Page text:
B.A. in Computer Science from the Israel Institute of Technology Technion, S.M. in Electrical Engineering and Computer Science and Ph.D. in EECS from MIT
Research Scientist, NEC Research Institute, Inc.
Artificial Language, Cognitive Science, Machine Vision, Computational Linguistics, Computer Systems (including Visual Event Perception, Computational Models of Child Language Acquisition) and High Performance Compilation Strategies for LISP.
Founder, MetaLogic, Inc.
1986 One of 25 annual nationwide recipients of a four year AT&T Ph.D. fellowship, 1986–1990.
1992 Nominated for the ACM Distinguished Dissertation Award.
1993 The George M. Sprowls Award for ‘Outstanding contribution in the field of Electronic Computer and Investigation
Research by an EECS Student,’ Department of Electrical Engineering and Computer Science, MIT.
1996 The Louis and Miriam Benjamin Academic Lectureship, Department of Electrical Engineering, Technion.
2013 Best paper award, 51st Annual Meeting of the Association for Computational Linguistics (ACL).
2015 Paper published in senior member track, blue-sky ideas subtrack, Conference on Artificial Intelligence (AAAI).
Paper published in award winning papers track, Journal of Artificial Intelligence Research (JAIR).
IEEE, Computer Society.
Salient Boundary Detection Using Ration Contour, IEEE Transactions on Pattern Analysis and Machine Intelligence (2004). Reconstructing Force-Dynamic Models from Video Sequences, Artificial Intelligence (AIJ), 151 (December 2003).Publications include numerous book chapters, journal articles, conference papers, workshops and patents.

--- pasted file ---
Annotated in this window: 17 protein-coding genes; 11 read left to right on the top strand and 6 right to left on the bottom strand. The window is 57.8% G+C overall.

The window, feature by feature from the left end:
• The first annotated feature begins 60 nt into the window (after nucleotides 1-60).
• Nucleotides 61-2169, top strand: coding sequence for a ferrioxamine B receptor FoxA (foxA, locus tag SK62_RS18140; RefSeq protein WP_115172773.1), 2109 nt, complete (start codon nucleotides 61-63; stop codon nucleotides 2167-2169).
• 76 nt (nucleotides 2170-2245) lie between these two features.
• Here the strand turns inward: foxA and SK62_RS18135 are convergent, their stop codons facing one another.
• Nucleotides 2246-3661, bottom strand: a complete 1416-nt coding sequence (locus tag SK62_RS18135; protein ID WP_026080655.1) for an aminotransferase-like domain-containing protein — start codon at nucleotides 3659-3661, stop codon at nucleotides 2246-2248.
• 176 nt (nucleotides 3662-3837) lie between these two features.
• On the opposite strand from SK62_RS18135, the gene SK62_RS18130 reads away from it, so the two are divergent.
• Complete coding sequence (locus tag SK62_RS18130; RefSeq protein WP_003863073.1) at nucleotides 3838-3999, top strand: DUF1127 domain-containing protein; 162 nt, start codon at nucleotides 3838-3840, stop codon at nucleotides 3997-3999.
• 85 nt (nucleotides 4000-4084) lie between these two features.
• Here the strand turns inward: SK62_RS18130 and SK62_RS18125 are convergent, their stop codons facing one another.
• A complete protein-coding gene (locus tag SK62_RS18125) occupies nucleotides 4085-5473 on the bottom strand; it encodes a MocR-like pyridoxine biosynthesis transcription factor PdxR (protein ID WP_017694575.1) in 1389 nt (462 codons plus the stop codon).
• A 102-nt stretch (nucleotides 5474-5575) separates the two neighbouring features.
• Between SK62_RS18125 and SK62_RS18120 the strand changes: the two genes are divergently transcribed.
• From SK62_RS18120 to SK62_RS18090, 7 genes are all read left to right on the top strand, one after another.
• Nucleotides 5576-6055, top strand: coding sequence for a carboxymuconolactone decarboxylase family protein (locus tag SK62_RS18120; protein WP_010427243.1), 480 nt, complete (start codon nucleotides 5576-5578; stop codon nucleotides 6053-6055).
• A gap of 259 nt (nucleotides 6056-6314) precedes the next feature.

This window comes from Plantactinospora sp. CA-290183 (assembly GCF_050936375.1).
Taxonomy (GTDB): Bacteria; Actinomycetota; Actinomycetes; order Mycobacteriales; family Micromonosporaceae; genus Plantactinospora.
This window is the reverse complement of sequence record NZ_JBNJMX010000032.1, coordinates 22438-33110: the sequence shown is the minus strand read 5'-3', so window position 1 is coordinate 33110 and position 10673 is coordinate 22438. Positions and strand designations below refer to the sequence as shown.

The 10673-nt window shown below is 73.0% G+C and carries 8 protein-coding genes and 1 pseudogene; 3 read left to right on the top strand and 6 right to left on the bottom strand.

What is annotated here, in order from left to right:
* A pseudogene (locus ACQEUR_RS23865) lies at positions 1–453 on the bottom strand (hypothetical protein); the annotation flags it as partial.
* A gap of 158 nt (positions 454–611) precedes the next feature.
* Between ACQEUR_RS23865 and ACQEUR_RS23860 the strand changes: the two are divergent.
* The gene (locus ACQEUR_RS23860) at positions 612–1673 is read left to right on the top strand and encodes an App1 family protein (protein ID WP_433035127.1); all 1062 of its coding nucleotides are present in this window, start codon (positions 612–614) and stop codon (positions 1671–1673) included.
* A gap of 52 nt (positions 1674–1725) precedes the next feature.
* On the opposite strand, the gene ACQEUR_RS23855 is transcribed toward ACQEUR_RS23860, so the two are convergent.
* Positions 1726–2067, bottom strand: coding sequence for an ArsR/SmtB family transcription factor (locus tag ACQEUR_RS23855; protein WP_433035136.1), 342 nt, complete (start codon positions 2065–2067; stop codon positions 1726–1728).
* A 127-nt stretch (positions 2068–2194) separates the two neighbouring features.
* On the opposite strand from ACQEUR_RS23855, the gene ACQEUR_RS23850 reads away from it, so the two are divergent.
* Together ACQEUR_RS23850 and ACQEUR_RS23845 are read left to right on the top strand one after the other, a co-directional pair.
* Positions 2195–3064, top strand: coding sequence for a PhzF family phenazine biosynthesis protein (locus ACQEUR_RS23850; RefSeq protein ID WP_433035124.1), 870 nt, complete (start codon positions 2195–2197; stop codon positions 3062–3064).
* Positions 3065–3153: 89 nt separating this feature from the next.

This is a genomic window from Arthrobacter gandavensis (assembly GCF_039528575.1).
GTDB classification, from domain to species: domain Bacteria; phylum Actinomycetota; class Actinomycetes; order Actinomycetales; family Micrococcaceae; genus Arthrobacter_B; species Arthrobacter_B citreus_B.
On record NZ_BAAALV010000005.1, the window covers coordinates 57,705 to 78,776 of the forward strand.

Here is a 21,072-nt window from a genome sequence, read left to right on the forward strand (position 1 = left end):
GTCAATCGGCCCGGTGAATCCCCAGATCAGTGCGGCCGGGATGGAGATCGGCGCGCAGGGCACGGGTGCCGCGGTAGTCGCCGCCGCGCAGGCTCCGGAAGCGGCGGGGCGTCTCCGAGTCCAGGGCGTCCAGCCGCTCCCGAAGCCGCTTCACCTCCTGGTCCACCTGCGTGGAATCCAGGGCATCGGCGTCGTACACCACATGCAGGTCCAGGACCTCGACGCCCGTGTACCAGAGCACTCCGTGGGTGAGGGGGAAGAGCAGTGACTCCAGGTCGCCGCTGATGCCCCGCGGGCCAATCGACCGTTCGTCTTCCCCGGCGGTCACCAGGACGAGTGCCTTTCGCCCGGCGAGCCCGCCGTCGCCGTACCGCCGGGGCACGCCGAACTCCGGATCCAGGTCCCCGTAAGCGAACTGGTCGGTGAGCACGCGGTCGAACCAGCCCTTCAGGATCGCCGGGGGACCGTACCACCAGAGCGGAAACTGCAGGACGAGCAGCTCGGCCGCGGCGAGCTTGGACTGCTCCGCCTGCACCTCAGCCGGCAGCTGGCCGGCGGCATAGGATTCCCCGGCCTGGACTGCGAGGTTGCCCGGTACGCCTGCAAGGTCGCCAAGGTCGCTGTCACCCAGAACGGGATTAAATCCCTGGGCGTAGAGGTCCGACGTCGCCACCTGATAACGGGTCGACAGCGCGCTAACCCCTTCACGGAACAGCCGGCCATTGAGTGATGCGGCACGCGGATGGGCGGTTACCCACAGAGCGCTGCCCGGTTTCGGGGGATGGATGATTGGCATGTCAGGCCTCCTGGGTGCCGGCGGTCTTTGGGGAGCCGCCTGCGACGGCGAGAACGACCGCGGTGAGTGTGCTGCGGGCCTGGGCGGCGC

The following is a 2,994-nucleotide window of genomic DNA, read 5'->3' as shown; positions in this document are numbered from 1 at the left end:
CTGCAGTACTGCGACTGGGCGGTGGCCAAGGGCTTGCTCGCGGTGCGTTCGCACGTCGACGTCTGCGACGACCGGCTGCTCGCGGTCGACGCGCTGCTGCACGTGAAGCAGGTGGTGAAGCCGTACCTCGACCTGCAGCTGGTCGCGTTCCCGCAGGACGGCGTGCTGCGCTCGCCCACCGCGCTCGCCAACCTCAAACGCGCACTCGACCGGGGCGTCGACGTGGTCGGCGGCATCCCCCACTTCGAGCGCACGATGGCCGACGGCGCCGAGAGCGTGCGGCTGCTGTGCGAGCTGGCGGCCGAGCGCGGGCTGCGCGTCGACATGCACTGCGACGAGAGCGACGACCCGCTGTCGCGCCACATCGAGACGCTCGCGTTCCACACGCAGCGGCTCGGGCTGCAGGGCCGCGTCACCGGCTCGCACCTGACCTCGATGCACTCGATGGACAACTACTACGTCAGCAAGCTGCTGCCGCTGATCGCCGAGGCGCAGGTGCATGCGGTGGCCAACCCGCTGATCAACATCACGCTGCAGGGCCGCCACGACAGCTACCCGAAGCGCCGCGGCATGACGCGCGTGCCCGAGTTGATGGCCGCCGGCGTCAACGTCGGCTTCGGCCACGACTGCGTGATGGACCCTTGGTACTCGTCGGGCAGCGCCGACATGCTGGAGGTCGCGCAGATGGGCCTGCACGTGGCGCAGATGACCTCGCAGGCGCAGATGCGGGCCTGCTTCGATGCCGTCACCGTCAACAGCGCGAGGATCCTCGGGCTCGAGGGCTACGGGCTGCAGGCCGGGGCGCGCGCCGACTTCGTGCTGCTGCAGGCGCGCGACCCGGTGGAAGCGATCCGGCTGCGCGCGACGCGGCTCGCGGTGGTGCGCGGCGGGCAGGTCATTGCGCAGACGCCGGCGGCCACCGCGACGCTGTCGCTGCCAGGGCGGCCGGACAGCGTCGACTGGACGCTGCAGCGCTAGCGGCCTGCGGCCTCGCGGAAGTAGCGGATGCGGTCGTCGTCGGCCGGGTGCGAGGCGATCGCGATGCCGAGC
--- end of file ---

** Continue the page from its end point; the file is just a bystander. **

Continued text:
Prof. Siskind has redesigned the curriculum for ECE47300, an undergraduate course in AI. The traditional AI curriculum, which focusses on search, automated reasoning, and planning, is less relevant for today’s ECE undergraduates.
AI is primarily a research enterprise. Most undergrads find training in AI of little relevance to their anticipated career
in industry. Thus, Prof. Siskind has redesigned the curriculum for ECE47300 to focus on material that is relevant
to preparing ECE undergrads for an industrial career. This includes styles of programming that are not covered in
other ECE courses: functional programming and symbolic manipulation. Prof. Siskind has chosen to retain the
focus on functional programming and symbolic manipulation, and not refocus the course on current fads like deep
learning, because these fundamental skills can be applied much more broadly across all of computer engineering and
have stood the test of time. Since the computer engineering curriculum at Purdue is focussed primarily on hardware
design, students otherwise lack adequate preparation in software and algorithm design. Retaining the traditional focus
on functional programming and symbolic manipulation affords the opportunity to give students the sorely needed opportunity to expand their programming experiences with programming styles and algorithmic content to which they
would otherise not be exposed to. This provides lasting career-long value that would not be provided by teaching
students to use canned tools to train a classifier with backpropagation.
In this redesigned course, many techniques and algorithms from AI are taught within the context of solving ECE
problems, instead of traditional AI problems. For example, the concept of evaluation is taught by having the students
write an evaluator for Boolean expressions, rather than an evaluator for LISP. The concept of rewrite systems is
taught by having the students write a simplifier for Boolean expressions, rather than an expert system. The concept of